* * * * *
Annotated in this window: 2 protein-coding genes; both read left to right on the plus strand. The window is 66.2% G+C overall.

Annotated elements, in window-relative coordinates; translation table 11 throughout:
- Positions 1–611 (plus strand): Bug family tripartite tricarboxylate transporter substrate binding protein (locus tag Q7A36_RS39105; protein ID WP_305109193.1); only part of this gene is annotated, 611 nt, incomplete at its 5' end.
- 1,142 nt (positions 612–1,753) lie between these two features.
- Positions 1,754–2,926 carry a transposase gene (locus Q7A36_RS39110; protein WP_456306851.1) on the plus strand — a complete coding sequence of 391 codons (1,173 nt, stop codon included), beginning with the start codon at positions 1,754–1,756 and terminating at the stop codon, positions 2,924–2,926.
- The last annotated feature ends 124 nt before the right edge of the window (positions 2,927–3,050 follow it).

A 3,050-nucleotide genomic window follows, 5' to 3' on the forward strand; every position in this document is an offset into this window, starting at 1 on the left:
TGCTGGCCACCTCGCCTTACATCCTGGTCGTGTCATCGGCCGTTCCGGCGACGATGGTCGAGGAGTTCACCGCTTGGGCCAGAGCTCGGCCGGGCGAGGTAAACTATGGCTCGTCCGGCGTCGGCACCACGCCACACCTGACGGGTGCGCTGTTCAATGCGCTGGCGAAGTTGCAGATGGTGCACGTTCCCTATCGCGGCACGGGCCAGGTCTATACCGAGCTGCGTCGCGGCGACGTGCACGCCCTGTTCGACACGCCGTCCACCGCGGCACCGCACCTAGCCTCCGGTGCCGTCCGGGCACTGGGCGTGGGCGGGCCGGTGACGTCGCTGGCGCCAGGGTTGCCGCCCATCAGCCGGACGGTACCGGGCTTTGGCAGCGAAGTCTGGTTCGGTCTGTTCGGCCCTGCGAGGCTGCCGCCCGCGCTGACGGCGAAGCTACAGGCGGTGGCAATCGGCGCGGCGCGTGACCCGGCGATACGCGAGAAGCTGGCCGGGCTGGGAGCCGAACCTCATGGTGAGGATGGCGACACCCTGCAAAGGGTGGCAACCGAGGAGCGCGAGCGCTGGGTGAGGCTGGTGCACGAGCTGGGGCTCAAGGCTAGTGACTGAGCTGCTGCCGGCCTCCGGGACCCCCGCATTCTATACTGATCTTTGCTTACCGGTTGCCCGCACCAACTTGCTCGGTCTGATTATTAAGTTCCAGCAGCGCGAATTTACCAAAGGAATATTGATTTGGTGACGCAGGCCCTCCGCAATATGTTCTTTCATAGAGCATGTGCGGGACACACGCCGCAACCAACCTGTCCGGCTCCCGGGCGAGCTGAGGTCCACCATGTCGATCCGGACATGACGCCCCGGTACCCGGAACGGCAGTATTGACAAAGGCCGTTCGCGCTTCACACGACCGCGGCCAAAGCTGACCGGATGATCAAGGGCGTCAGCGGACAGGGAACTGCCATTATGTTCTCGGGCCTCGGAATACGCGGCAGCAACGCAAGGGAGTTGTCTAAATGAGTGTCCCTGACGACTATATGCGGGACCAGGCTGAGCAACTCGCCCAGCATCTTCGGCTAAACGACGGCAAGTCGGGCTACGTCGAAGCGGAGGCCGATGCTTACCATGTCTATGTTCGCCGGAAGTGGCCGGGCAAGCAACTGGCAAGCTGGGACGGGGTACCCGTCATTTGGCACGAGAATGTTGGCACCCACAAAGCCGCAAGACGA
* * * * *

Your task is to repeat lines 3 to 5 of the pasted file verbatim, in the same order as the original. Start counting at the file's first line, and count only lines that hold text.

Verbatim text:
- Positions 1–611 (plus strand): Bug family tripartite tricarboxylate transporter substrate binding protein (locus tag Q7A36_RS39105; protein ID WP_305109193.1); only part of this gene is annotated, 611 nt, incomplete at its 5' end.
- 1,142 nt (positions 612–1,753) lie between these two features.
- Positions 1,754–2,926 carry a transposase gene (locus Q7A36_RS39110; protein WP_456306851.1) on the plus strand — a complete coding sequence of 391 codons (1,173 nt, stop codon included), beginning with the start codon at positions 1,754–1,756 and terminating at the stop codon, positions 2,924–2,926.